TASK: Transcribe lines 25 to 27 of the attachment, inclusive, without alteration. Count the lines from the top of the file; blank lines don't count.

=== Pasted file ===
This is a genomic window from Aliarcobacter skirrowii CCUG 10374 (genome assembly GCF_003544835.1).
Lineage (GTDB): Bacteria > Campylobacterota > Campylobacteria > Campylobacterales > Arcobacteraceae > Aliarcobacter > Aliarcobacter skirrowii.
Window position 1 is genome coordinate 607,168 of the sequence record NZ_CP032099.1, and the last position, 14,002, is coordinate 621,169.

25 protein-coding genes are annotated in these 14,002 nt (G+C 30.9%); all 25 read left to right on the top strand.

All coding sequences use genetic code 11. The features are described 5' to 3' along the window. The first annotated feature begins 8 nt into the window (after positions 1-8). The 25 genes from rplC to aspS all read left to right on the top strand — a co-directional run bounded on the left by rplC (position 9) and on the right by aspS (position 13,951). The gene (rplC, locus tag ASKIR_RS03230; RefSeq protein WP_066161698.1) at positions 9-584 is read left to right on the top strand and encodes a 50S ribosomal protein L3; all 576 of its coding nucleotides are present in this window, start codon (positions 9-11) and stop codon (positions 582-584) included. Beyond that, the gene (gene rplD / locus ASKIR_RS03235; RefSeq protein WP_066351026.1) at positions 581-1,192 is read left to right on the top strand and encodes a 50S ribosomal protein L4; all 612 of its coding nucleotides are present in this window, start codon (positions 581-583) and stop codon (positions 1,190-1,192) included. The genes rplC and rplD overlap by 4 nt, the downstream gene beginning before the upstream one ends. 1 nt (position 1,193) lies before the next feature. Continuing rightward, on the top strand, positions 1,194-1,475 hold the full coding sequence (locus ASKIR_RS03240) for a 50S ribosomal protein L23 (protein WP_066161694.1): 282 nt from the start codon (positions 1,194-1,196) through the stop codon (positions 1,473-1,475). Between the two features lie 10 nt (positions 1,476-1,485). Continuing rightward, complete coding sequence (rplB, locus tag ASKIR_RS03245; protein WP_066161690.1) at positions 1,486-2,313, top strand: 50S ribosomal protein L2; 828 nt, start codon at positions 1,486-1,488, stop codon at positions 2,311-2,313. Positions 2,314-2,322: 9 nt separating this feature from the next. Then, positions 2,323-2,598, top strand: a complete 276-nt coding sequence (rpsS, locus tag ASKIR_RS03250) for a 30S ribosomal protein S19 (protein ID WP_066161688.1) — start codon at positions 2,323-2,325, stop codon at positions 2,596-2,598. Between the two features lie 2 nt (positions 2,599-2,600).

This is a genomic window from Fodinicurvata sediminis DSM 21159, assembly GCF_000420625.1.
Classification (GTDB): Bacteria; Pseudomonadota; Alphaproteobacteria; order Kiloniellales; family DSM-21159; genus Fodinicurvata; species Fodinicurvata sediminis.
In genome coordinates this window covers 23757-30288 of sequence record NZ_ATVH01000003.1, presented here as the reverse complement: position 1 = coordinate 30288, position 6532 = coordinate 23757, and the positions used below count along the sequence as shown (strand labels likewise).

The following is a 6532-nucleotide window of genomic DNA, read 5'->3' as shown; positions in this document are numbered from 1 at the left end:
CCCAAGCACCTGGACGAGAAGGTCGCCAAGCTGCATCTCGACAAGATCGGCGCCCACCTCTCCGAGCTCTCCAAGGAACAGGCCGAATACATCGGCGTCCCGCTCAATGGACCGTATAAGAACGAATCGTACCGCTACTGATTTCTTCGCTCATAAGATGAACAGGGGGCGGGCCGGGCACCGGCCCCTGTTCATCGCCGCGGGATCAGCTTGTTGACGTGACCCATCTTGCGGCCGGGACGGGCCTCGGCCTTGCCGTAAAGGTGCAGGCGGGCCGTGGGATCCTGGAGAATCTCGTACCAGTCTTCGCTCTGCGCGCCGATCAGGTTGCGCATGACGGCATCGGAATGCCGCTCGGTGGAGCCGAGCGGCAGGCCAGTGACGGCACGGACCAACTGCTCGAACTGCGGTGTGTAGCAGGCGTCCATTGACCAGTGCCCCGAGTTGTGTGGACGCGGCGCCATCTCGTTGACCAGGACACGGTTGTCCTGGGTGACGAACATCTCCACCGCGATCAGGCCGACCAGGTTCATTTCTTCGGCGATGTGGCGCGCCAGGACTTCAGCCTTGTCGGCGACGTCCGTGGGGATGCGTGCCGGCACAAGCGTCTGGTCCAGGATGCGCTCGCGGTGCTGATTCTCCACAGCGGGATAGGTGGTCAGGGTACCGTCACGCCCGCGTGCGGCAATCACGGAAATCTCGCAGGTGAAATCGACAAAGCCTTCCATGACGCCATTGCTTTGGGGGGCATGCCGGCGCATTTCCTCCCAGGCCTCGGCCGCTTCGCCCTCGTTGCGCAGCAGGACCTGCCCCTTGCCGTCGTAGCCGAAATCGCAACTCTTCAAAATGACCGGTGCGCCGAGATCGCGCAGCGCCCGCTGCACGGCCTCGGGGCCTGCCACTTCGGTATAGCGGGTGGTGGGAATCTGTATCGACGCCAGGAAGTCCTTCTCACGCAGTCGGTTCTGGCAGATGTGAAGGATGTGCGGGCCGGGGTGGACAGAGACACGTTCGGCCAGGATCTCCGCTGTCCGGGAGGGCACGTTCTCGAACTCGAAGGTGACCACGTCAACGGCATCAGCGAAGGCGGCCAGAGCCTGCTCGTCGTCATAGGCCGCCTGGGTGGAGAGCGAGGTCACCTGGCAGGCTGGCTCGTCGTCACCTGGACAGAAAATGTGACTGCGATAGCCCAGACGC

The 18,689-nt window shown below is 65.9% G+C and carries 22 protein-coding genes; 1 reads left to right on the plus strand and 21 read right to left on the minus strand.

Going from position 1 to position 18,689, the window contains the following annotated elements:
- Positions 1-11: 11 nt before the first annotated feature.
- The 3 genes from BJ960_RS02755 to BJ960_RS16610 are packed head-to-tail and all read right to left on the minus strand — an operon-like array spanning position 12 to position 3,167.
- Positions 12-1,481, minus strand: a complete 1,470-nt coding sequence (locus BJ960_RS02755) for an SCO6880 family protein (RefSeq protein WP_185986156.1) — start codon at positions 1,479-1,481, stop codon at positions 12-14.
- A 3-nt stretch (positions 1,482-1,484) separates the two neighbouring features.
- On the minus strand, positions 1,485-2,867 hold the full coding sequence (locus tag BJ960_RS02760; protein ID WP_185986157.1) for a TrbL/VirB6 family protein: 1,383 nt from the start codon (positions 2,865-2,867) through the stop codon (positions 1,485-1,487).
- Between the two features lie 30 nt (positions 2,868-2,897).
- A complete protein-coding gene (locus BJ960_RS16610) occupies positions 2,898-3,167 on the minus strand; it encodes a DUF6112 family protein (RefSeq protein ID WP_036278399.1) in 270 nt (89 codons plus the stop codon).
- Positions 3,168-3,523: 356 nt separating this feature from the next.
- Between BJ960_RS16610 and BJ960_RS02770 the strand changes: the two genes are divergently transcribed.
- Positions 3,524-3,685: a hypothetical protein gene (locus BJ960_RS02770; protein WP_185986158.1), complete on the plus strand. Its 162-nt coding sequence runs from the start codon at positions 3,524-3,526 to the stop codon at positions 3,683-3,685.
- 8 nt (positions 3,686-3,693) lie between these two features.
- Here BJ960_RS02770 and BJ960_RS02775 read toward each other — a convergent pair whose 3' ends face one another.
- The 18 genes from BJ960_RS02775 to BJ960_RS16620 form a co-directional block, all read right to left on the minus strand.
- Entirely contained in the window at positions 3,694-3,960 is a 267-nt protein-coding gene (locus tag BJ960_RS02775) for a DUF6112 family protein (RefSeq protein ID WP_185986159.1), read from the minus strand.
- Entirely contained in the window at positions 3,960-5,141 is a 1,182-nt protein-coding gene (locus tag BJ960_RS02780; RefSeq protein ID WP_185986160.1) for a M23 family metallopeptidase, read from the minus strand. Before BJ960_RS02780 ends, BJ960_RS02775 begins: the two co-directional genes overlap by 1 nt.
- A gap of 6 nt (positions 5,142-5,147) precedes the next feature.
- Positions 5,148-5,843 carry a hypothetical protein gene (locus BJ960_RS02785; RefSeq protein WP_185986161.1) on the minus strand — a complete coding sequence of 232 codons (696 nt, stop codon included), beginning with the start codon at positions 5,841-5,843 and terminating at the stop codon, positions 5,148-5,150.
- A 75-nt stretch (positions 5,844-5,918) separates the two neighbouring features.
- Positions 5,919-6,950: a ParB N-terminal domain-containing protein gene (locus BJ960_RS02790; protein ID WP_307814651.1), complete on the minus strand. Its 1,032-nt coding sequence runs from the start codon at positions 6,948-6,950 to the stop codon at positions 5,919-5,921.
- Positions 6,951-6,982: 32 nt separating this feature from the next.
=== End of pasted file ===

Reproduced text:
- The 18 genes from BJ960_RS02775 to BJ960_RS16620 form a co-directional block, all read right to left on the minus strand.
- Entirely contained in the window at positions 3,694-3,960 is a 267-nt protein-coding gene (locus tag BJ960_RS02775) for a DUF6112 family protein (RefSeq protein ID WP_185986159.1), read from the minus strand.
- Entirely contained in the window at positions 3,960-5,141 is a 1,182-nt protein-coding gene (locus tag BJ960_RS02780; RefSeq protein ID WP_185986160.1) for a M23 family metallopeptidase, read from the minus strand. Before BJ960_RS02780 ends, BJ960_RS02775 begins: the two co-directional genes overlap by 1 nt.